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Dead Trees: a Second Life
Be aware that dead, dying, and hollow trees can serve as valuable habitat for wildlife. Consider leaving standing dead and dying trees in your yard unless they pose a human safety or property hazard. Also, allow some leaf litter and dead plant matter (commonly called duff) to accumulate on the ground; it helps stormwater percolate into your soil, creates micro-habitat, and ultimately enriches your soil.

Bats eat mosquitoes, moths, and beetles. A single brown bat can catch more than 600 mosquitoes in an hour! To attract these helpful creatures, install a bat house on a pole or building 15 feet or higher in an area that receives at least 6 hours of sunlight daily.

Butterflies & Birds
Butterflies, birds, and other wildlife are vulnerable to pesticides and other chemicals. Minimize chemical use by practicing organic gardening. If you use chemicals, always follow label instructions on usage and disposal carefully.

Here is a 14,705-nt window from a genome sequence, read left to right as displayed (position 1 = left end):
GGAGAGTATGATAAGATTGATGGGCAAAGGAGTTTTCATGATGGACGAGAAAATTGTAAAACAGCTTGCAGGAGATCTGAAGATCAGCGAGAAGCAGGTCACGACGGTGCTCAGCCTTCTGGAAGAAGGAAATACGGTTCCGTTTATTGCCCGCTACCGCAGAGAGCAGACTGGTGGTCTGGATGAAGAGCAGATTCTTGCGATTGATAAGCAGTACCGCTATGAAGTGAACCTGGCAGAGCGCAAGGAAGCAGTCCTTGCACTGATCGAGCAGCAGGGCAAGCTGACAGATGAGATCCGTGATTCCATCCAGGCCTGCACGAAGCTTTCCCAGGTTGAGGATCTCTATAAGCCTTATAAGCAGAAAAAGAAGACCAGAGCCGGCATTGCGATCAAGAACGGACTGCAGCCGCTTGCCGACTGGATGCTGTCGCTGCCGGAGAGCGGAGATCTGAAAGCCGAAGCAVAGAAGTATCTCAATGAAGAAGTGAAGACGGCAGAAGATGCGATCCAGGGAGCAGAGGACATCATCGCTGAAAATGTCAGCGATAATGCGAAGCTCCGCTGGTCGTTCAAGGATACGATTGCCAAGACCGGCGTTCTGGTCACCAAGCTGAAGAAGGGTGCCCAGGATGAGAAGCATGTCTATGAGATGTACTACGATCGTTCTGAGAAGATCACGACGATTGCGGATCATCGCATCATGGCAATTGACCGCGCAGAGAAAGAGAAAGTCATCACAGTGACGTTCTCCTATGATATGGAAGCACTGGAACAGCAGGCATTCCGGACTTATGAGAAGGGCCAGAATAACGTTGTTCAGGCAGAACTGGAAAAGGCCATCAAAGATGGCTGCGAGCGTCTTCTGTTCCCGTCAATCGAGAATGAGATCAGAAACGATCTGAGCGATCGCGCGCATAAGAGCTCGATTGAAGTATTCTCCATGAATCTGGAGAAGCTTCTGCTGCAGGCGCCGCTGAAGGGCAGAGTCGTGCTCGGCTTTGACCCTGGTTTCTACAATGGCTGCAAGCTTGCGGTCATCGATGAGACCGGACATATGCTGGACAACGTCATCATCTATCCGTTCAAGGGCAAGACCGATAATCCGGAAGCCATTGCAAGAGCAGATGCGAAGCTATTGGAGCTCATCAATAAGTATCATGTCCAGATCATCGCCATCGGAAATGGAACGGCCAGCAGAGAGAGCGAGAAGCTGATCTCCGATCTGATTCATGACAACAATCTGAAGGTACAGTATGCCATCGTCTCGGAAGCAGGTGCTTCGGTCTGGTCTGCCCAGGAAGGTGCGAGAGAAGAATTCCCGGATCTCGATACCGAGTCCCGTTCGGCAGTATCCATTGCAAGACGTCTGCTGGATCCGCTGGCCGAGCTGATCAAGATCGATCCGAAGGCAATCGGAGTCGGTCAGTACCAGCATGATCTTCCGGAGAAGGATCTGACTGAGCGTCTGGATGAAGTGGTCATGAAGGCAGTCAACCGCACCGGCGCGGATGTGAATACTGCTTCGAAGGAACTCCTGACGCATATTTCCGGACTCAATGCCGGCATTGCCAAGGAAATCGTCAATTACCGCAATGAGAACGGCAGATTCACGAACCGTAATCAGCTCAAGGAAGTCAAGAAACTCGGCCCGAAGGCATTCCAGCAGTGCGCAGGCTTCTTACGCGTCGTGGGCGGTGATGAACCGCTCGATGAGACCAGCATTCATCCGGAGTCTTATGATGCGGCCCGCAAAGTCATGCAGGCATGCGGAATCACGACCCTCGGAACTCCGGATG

Delight in Darkness
When lighting your home, be sensitive to possible negative impacts on adjacent lands. Outdoor night lighting greatly disturbs wildlife foraging and movement patterns. Remember that animals and plants around you are dependent on natural light – electric lights disrupt their cycles and can shorten their lives.

If you live on the beach or along a creek, turning lights off at night is imperative. The International Dark-Sky Association provides resources to learn about light pollution and its affect on the environment.


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